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Week 18 customer relations management

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Week 18 customer relations management

  1. 1. Retail: Issues & Applications Customer relations management
  2. 2. Learning objectives <ul><li>At the end of this session students should be able to: </li></ul><ul><li>Comment on the importance to retailers of retaining customers. </li></ul><ul><li>Consider the application of marketing philosophy and, especially, relationship marketing, to retailing </li></ul><ul><li>Describe the evolution and relevance of relationship marketing as a way of carrying out retailing activities </li></ul><ul><li>Comment on the response of retailers to survey data indicating customer attitudes about the shopping process. </li></ul>
  3. 3. Marketing <ul><li>“ Marketing is to establish, maintain and enhance relationships with customers and other partners, at a profit, so that the objectives of the parties involved are met. This is achieved by a mutual exchange and fulfilment of promises.” (Gronroos 1994, J of Marketing Management) </li></ul><ul><li>“ Research into the marketing planning practices of many retail companies has shown it to be an area of major weakness.” (Retail Marketing Plans, McDonald and Tideman, (1993) </li></ul>
  4. 4. Major shifts in European channel power <ul><li>The major shifts are: </li></ul><ul><li>1950s Manufacturer is king – a fragmented distribution system with emphasis on production and supply </li></ul><ul><li>1960s Consumer is king – increasing competition brought a need to satisfy the consumer, who could take his custom elsewhere. Growth in manufacturing brands. </li></ul><ul><li>1970s Trade is king – the more powerful retailer industry takes over the role of marketing . </li></ul><ul><li>1980s Consolidation by major retailers </li></ul><ul><li>1990s Concentration, and further concentration, of retail trade </li></ul><ul><li>2000s Relationship marketing? </li></ul>
  5. 5. Customer relationship management <ul><li>‘ The concept of CRM focuses the organisation on the customer. It is an enterprise approach to understanding and influencing customer behaviour through meaningful communications in order to improve customer acquisition, customer retention, customer loyalty and customer profitability’ (Sturdy 2001 cited in Kent & Omar 2003) </li></ul>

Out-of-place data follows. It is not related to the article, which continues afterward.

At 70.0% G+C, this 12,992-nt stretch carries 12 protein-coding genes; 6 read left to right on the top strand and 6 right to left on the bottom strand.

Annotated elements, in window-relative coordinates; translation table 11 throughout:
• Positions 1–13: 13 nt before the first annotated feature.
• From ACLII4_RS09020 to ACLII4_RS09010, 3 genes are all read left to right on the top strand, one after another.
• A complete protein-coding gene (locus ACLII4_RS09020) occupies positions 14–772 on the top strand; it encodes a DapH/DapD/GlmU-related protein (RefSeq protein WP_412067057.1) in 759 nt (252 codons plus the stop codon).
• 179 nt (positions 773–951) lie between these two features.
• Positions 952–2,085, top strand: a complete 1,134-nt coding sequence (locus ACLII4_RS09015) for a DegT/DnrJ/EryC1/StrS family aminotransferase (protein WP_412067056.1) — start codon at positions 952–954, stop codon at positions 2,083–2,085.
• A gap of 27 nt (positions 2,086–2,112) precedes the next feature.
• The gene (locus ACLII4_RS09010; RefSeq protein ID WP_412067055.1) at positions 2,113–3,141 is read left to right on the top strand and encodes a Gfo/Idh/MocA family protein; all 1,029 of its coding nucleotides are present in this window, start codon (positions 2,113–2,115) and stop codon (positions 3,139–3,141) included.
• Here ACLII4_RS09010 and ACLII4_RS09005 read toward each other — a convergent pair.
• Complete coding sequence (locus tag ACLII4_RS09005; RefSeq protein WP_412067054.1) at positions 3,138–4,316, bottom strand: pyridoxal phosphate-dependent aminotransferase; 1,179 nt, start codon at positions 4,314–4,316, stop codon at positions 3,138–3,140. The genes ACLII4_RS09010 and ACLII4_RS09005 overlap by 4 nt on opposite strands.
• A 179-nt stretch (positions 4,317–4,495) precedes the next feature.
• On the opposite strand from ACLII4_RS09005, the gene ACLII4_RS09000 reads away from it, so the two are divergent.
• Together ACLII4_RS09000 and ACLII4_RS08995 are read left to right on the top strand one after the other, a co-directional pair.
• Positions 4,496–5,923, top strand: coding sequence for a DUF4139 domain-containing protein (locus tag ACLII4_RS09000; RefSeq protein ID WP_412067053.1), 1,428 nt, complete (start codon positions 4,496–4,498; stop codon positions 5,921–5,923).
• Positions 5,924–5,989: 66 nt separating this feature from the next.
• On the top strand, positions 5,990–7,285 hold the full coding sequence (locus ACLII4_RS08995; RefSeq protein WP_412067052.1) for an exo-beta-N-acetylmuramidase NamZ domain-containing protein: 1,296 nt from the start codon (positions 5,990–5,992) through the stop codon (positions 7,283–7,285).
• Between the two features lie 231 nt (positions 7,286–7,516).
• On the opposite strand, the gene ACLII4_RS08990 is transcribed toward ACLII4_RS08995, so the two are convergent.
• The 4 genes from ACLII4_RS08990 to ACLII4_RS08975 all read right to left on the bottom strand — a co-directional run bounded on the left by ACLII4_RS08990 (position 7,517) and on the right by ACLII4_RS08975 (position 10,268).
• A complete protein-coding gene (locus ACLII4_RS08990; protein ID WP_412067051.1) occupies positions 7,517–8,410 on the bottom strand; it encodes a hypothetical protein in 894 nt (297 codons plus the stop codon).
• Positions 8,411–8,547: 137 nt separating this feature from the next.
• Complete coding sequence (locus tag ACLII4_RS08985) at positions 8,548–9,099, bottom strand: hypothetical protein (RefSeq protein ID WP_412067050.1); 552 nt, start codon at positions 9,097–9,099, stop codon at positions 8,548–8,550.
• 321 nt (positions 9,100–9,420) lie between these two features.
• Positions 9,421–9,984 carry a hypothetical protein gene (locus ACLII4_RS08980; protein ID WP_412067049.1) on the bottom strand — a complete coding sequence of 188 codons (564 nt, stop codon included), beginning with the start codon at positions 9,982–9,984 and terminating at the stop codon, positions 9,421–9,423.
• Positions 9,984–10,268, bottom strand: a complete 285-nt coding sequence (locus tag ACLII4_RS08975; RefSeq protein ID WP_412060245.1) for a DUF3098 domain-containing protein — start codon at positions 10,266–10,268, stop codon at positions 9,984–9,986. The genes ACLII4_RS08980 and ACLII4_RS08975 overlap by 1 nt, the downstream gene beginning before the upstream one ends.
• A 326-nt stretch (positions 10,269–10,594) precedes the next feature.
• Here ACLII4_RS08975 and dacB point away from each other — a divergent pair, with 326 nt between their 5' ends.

6. 6. The goal of CRM <ul><li>The goal is to increase sales opportunities by improving the process of communication with each customer with a targeted service, offer (product and price) and distribution channel whenever the customer wants it. </li></ul>
  7. 7. Critical success factors for successful CRM (a) <ul><li>Design the customer experience </li></ul><ul><li>Do not see the customer as ‘outside’ </li></ul><ul><li>Live by explicit values </li></ul><ul><li>Dare to be different; develop an innovative customer-centred culture that stands out from the competition </li></ul>
  8. 8. Critical success factors for successful CRM (b) <ul><li>Learn from customers and let them learn from each other </li></ul><ul><li>Treat work as ‘serious fun’ </li></ul><ul><li>Invert and flatten the organisational pyramid </li></ul><ul><li>Put customers second (or even third): satisfied customers lead on from satisfied suppliers and employees </li></ul><ul><li>(Customer Relationship Management, March 2001, p29-32) </li></ul>
  9. 9. Customer retention (a major preoccupation of retailers, McGoldrick) <ul><li>Loyal customers are: </li></ul><ul><li>Cheaper to retain </li></ul><ul><li>Less likely to switch </li></ul><ul><li>More likely to forgive the odd failure </li></ul><ul><li>More likely to spend more (20/80 rule?) </li></ul><ul><li>More predictable </li></ul><ul><li>Easier to communicate with </li></ul>
  10. 10. Loyalty: three possible measures <ul><li>The Ennis-Paul Index (1970) uses 3 behavioural components: </li></ul><ul><li>% of budget allocated to a store (budget ratio) </li></ul><ul><li>Amount of switching (switching ratio) </li></ul><ul><li>Number of alternatives explored (patronage ratio) </li></ul><ul><li>(McGoldrick, 2002,page 113) </li></ul><ul><li>Note: Attitudinal measures (state of mind intellectual and </li></ul><ul><li>emotional!) have also been researched </li></ul>
  11. 11. Possible causes of loyalty and disloyalty (Mintel 1999, in McGoldrick 2002) <ul><li>Loyalty </li></ul><ul><li>Laziness </li></ul><ul><li>Habit </li></ul><ul><li>Time saving </li></ul><ul><li>Switching costs </li></ul><ul><li>Risk avoidance </li></ul><ul><li>Convenience </li></ul><ul><li>Full satisfaction </li></ul><ul><li>No real choice </li></ul>
  12. 12. Possible causes of loyalty and disloyalty (Mintel 1999, in McGoldrick 2002) <ul><li>Disloyalty </li></ul><ul><li>Money saving </li></ul><ul><li>Cleverness </li></ul><ul><li>Dedication </li></ul><ul><li>Variety shopping </li></ul><ul><li>Curiosity </li></ul><ul><li>Time availability </li></ul><ul><li>Time killing </li></ul><ul><li>Distance </li></ul>
  13. 13. Seminar 1 <ul><li>This week’s seminar exercise is research based – find articles (minimum 6) and examples of retailers who have loyalty schemes but also offer discounts separately from these schemes. We will discuss this in next week’s forum. </li></ul><ul><li>There is no discussion forum this week – attendance marks will be gained by students who access Moodle at any time before next week’s lecture. </li></ul>
  14. 14. Seminar 2 – not for 2011 <ul><li>How might a retailer go about the task of building loyalty? </li></ul><ul><li>Compare and contrast the different approaches from: </li></ul><ul><li>Clothing sector </li></ul><ul><li>Electrical sector </li></ul><ul><li>Grocery sector </li></ul><ul><li>Online retail </li></ul><ul><li>Store retail </li></ul>